Pat departed this world accompanied by the tears and loving approval of three children, Dianne (Nick) Tobey, Michael (Cherry) Dehnke, Robert (Elaine) Dehnke; six grandchildren, and nine great-grandchildren.
Pat was born to Walter and Alice Kenyon in Orfordville, N.H. To her last day she carried the Yankee accent and flavor of her New England background and education.
Along with her parents, Walter and Alice; sister, Ruth; and brother, Mumpford (Mump), she moved to Carpinteria in 1938 where her dad bought and operated the Carpinteria Motor Court. Pat worked at the Motor Court and joined in local social and church activities.
At one of these activities, a support group for G.I.’s heading for foreign theatres at the early part of World War II, she met Wilfred (Bill) Dehnke. Married, the two of them proceeded through 68 years of achievement, children, laughter, civic endeavors, shared journeys and eventual contentment of lives well lived and deserved.
Among the journeys they shared were raft trips down the Salmons (all of them), the Green and the Rogue. Three times they traversed the Grand Canyon...it wasn’t Pat that got “dragged out” on the last trip. They frequently visited New England where Pat was remembered and embraced by friends of her youth. She and Bill made several forays up to Alaska. She put her foot down on the last foray (photographing caribou in the Brooks Range), but she put it down gently.
In earlier days, the family tent-camped through the Sierras, particularly Yosemite. From this experience the kids developed a love and appreciation of nature and wildlife. Even more important to Pat, the three—Dianne, Mike and Robert—have remained close and share the values she instilled in them.
In her later years, she and Bill moved to Carson City, Nev., to be closer to all her children, grandchildren and great-grandchildren. Installed at Sierra Place, she became not just Mother and Nanny, but Grand Nanny. She also dropped a few hints to the “place” about how to improve. Wherever she’s been in her life, she’s become the “rock” of that place. You always knew where you stood with Pat.
In her early married years, Pat worked at the (then) Lemon Packing House. She and her sister “Dutch” ran the cafeteria at Main School. She was busy and a mainstay at the Community Church. She was active in many political campaigns and elections, volunteering time and effort. Perhaps the thing that pleased her most was the effort she brought to making the Carpinteria Blood Bank a success. She also was a leading light in reseeding the hills after forest fires and a strong supporter of the Children’s Home Society Foundation for orphan adoption. Unboasted and seldom mentioned was her role as a World War II Coast Watcher.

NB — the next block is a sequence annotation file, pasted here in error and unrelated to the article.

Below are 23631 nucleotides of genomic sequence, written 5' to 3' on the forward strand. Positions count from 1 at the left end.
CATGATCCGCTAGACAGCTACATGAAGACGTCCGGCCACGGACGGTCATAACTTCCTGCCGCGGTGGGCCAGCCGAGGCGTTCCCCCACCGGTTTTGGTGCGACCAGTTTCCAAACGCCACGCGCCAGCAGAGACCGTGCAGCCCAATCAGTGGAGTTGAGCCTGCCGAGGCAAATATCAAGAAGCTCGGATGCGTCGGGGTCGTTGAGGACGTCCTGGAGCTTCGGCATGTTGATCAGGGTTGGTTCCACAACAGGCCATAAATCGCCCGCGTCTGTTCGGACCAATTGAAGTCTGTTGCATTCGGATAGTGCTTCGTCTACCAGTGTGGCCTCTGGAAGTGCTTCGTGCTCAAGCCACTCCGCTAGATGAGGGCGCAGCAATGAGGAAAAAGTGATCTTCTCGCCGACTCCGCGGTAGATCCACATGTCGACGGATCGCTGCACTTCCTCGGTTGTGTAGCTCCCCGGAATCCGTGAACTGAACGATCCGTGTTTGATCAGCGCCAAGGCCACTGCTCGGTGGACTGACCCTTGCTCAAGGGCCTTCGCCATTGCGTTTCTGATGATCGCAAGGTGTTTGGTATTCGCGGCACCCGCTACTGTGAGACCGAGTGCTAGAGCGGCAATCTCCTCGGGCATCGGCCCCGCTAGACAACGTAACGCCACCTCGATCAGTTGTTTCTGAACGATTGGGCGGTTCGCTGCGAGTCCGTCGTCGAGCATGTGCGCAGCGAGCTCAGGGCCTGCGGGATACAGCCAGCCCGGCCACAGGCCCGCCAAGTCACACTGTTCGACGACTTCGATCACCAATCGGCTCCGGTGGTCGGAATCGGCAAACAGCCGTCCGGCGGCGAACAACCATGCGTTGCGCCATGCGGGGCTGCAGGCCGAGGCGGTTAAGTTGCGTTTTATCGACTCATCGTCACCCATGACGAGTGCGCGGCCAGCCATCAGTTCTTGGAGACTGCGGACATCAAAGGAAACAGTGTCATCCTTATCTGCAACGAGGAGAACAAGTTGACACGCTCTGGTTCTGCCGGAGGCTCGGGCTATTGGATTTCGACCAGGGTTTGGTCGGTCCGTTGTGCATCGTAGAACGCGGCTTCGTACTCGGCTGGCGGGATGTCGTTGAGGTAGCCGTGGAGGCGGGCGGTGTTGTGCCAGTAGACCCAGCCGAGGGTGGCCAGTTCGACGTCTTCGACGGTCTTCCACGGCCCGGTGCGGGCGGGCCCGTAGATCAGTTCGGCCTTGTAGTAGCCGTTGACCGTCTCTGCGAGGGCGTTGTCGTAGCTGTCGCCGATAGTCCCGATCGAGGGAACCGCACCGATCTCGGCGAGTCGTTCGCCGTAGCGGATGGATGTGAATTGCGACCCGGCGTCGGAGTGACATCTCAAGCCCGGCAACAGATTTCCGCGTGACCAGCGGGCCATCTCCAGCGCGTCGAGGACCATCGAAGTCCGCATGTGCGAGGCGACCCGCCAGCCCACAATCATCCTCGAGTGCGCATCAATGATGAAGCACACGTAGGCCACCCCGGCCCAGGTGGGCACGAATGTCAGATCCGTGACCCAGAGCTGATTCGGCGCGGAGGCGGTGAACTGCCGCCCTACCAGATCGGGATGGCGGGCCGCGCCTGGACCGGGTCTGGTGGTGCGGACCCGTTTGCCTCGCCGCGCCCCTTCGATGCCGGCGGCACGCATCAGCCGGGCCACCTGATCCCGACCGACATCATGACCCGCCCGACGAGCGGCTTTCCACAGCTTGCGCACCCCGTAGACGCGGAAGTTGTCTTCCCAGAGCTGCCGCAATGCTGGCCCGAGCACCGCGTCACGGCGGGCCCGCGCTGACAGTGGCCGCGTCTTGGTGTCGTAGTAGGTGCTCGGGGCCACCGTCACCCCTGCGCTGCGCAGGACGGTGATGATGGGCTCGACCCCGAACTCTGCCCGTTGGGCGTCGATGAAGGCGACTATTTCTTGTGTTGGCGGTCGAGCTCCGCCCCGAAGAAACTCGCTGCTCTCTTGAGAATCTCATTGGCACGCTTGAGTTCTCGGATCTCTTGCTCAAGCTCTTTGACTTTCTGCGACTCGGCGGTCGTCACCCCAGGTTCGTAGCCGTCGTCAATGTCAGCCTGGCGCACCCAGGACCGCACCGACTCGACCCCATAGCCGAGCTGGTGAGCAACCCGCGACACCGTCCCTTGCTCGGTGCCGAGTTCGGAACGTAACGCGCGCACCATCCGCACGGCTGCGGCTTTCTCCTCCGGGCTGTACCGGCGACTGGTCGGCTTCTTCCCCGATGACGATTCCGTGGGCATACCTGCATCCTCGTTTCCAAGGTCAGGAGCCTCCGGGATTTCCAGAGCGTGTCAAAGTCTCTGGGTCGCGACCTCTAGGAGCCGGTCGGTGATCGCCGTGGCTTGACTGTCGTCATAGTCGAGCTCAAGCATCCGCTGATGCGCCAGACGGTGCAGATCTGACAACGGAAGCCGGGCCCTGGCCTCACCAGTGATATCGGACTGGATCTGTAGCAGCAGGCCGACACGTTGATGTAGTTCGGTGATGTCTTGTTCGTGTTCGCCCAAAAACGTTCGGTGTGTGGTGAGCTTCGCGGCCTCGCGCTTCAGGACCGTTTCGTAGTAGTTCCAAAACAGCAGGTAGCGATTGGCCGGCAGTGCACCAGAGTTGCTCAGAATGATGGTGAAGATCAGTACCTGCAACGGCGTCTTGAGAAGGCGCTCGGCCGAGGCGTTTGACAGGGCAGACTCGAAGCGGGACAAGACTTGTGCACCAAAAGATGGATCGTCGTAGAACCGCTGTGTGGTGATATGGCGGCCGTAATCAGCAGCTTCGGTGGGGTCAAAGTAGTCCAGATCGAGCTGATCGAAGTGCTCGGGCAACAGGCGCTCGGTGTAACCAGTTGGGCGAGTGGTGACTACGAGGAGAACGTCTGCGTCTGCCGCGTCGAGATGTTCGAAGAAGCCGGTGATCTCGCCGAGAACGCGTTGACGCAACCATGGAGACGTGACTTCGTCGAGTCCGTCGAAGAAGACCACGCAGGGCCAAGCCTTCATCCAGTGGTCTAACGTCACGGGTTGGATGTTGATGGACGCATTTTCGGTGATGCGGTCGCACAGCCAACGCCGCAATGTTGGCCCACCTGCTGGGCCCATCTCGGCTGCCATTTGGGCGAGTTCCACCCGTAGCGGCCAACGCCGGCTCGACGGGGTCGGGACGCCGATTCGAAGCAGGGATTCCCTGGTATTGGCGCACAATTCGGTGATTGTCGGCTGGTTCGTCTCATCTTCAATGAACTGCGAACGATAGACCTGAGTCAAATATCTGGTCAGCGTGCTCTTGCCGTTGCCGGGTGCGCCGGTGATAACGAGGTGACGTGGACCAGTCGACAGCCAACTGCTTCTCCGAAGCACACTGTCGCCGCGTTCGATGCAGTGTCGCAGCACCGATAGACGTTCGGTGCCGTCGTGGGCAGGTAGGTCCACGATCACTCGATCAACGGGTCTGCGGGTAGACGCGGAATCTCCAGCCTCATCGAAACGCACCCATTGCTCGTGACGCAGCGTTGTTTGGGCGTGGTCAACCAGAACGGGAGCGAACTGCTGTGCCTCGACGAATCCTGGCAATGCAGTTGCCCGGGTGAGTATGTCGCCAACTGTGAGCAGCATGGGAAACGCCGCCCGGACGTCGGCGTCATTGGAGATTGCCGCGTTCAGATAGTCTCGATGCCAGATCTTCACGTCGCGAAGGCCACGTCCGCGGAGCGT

Her hobbies, in lighter moments, consisted of maintaining a beautiful yard with emphases on roses and fuchsias. She, with several friends, created quilts of enduring quality and beauty. She was also a ferocious jigsaw puzzler, a skill taught to grand- and great-grandchildren. Perhaps a reflection of her character as a problem solver and builder.
Throughout her life, Pat was a keen observer and evaluator of events local to international. An avid reader, she also monitored the various media. She was well informed and quietly intellectual. No wonder she had so many friends...like her beloved “Friday Lunch Bunch.”
All in all this was a woman of constructive energy and great character, courageous, capable and enduring. Not only a strong woman, but more than that, an admirable lady. Joined with her twin pillar now...going home.
By her request, memorial donations may be made to the Nature Conservancy, 381 Genoa, NV 89411, or Carpinteria Valley Historical Society, 956 Maple Ave., Carpinteria, CA 93013.
The family wishes to extend their gratitude to Sierra Place and its employees for the loving care and support they have given these last several years. We would also like to thank Vista Care Hospice for their invaluable assistance.
A Celebration of Her Life will be held at Sierra Place, Friday, Feb. 1, at 3 p.m.